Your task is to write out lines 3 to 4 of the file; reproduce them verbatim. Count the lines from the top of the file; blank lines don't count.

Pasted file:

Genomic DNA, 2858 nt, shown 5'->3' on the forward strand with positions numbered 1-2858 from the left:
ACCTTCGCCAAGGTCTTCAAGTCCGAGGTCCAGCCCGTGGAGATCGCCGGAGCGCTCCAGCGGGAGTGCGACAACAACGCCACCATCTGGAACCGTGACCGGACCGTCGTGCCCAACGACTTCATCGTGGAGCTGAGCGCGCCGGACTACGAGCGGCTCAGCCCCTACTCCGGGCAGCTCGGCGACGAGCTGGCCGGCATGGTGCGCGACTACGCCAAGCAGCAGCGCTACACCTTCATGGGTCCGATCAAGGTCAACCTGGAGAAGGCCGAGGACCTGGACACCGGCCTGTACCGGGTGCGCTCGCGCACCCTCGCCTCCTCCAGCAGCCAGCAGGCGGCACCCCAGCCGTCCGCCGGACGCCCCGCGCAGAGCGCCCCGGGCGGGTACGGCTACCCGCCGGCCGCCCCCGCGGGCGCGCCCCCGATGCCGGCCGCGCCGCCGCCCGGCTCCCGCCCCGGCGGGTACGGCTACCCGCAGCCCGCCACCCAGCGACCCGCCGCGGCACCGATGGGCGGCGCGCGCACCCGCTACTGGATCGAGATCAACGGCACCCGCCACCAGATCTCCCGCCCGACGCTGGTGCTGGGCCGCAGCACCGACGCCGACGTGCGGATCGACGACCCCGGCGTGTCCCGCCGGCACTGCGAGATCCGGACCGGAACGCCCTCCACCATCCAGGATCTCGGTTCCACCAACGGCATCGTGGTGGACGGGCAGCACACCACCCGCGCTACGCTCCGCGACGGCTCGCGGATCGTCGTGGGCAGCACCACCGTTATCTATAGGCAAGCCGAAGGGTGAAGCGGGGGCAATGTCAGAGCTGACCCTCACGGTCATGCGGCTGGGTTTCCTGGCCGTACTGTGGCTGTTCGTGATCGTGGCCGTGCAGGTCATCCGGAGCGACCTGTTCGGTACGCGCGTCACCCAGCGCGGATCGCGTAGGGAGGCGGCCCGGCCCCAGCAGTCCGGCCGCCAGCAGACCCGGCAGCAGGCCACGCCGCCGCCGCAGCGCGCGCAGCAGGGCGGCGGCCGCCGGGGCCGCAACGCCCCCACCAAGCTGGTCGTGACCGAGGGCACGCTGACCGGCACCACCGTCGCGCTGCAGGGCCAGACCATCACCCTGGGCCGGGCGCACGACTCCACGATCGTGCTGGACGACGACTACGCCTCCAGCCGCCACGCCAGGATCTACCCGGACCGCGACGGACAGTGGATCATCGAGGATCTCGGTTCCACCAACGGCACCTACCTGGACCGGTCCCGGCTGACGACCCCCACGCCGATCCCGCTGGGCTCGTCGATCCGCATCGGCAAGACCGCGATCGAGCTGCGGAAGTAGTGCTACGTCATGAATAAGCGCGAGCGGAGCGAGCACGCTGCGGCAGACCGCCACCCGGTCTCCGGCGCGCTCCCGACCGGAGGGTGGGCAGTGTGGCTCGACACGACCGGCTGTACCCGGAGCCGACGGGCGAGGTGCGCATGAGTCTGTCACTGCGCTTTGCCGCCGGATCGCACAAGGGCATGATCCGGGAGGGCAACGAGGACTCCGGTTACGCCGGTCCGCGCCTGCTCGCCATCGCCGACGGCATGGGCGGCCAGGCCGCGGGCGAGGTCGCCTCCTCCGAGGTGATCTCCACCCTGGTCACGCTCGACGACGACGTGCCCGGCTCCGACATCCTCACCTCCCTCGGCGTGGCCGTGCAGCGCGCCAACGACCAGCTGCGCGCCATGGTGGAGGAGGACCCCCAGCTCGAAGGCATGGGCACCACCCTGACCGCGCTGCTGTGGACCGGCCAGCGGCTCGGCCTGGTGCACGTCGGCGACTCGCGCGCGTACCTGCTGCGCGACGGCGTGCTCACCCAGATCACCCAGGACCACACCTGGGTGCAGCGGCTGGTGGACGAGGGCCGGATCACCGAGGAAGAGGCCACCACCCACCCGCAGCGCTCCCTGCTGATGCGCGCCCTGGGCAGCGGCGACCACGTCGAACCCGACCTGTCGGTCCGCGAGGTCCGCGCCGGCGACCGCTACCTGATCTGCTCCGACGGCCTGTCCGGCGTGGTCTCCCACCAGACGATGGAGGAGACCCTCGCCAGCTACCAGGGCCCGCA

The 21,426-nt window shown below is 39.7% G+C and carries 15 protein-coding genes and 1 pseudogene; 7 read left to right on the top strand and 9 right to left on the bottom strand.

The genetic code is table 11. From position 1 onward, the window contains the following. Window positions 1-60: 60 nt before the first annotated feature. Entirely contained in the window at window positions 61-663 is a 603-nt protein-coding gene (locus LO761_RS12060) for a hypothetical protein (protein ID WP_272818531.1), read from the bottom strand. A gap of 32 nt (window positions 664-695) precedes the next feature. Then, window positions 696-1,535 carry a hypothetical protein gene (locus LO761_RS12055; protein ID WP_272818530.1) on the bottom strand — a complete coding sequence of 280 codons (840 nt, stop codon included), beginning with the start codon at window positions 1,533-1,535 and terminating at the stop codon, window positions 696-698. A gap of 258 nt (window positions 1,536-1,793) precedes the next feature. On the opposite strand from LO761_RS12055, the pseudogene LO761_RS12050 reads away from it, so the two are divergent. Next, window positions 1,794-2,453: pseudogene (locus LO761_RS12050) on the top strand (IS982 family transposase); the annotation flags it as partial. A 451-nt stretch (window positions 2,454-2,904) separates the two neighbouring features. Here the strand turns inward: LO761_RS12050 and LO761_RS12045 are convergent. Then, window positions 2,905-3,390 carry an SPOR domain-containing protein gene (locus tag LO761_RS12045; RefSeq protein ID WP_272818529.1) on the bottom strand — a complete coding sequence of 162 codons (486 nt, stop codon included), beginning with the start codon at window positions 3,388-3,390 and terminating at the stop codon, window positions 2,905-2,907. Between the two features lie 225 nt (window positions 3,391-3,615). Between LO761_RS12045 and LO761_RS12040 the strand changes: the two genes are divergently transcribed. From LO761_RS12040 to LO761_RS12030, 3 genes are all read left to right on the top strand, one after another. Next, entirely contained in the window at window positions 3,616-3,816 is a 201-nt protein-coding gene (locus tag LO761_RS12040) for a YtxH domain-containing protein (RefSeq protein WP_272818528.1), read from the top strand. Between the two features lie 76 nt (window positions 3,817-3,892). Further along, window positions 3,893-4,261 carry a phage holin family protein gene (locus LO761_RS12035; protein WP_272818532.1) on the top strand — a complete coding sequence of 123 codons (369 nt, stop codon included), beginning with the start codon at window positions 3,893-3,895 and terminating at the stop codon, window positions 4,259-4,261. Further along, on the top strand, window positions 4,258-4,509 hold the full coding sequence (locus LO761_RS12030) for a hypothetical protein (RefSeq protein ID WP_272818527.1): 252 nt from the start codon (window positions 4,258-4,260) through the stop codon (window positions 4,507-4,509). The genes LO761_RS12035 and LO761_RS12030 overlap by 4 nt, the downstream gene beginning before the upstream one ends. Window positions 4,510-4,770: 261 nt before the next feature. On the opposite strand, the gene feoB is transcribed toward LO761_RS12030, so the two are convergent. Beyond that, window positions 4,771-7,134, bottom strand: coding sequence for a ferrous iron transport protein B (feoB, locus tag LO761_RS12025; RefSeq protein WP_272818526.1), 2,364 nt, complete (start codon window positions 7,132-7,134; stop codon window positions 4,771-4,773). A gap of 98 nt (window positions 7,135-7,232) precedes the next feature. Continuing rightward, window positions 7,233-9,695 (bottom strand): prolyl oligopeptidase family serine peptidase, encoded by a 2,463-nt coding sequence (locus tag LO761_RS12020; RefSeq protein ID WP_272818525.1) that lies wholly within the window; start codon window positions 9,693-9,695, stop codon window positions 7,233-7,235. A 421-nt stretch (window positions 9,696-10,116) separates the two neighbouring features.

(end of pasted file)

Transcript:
The 21,426-nt window shown below is 39.7% G+C and carries 15 protein-coding genes and 1 pseudogene; 7 read left to right on the top strand and 9 right to left on the bottom strand.

The genetic code is table 11. From position 1 onward, the window contains the following. Window positions 1-60: 60 nt before the first annotated feature. Entirely contained in the window at window positions 61-663 is a 603-nt protein-coding gene (locus LO761_RS12060) for a hypothetical protein (protein ID WP_272818531.1), read from the bottom strand. A gap of 32 nt (window positions 664-695) precedes the next feature. Then, window positions 696-1,535 carry a hypothetical protein gene (locus LO761_RS12055; protein ID WP_272818530.1) on the bottom strand — a complete coding sequence of 280 codons (840 nt, stop codon included), beginning with the start codon at window positions 1,533-1,535 and terminating at the stop codon, window positions 696-698. A gap of 258 nt (window positions 1,536-1,793) precedes the next feature. On the opposite strand from LO761_RS12055, the pseudogene LO761_RS12050 reads away from it, so the two are divergent. Next, window positions 1,794-2,453: pseudogene (locus LO761_RS12050) on the top strand (IS982 family transposase); the annotation flags it as partial. A 451-nt stretch (window positions 2,454-2,904) separates the two neighbouring features. Here the strand turns inward: LO761_RS12050 and LO761_RS12045 are convergent. Then, window positions 2,905-3,390 carry an SPOR domain-containing protein gene (locus tag LO761_RS12045; RefSeq protein ID WP_272818529.1) on the bottom strand — a complete coding sequence of 162 codons (486 nt, stop codon included), beginning with the start codon at window positions 3,388-3,390 and terminating at the stop codon, window positions 2,905-2,907. Between the two features lie 225 nt (window positions 3,391-3,615). Between LO761_RS12045 and LO761_RS12040 the strand changes: the two genes are divergently transcribed. From LO761_RS12040 to LO761_RS12030, 3 genes are all read left to right on the top strand, one after another. Next, entirely contained in the window at window positions 3,616-3,816 is a 201-nt protein-coding gene (locus tag LO761_RS12040) for a YtxH domain-containing protein (RefSeq protein WP_272818528.1), read from the top strand. Between the two features lie 76 nt (window positions 3,817-3,892). Further along, window positions 3,893-4,261 carry a phage holin family protein gene (locus LO761_RS12035; protein WP_272818532.1) on the top strand — a complete coding sequence of 123 codons (369 nt, stop codon included), beginning with the start codon at window positions 3,893-3,895 and terminating at the stop codon, window positions 4,259-4,261. Further along, on the top strand, window positions 4,258-4,509 hold the full coding sequence (locus LO761_RS12030) for a hypothetical protein (RefSeq protein ID WP_272818527.1): 252 nt from the start codon (window positions 4,258-4,260) through the stop codon (window positions 4,507-4,509). The genes LO761_RS12035 and LO761_RS12030 overlap by 4 nt, the downstream gene beginning before the upstream one ends. Window positions 4,510-4,770: 261 nt before the next feature. On the opposite strand, the gene feoB is transcribed toward LO761_RS12030, so the two are convergent. Beyond that, window positions 4,771-7,134, bottom strand: coding sequence for a ferrous iron transport protein B (feoB, locus tag LO761_RS12025; RefSeq protein WP_272818526.1), 2,364 nt, complete (start codon window positions 7,132-7,134; stop codon window positions 4,771-4,773). A gap of 98 nt (window positions 7,135-7,232) precedes the next feature. Continuing rightward, window positions 7,233-9,695 (bottom strand): prolyl oligopeptidase family serine peptidase, encoded by a 2,463-nt coding sequence (locus tag LO761_RS12020; RefSeq protein ID WP_272818525.1) that lies wholly within the window; start codon window positions 9,693-9,695, stop codon window positions 7,233-7,235. A 421-nt stretch (window positions 9,696-10,116) separates the two neighbouring features.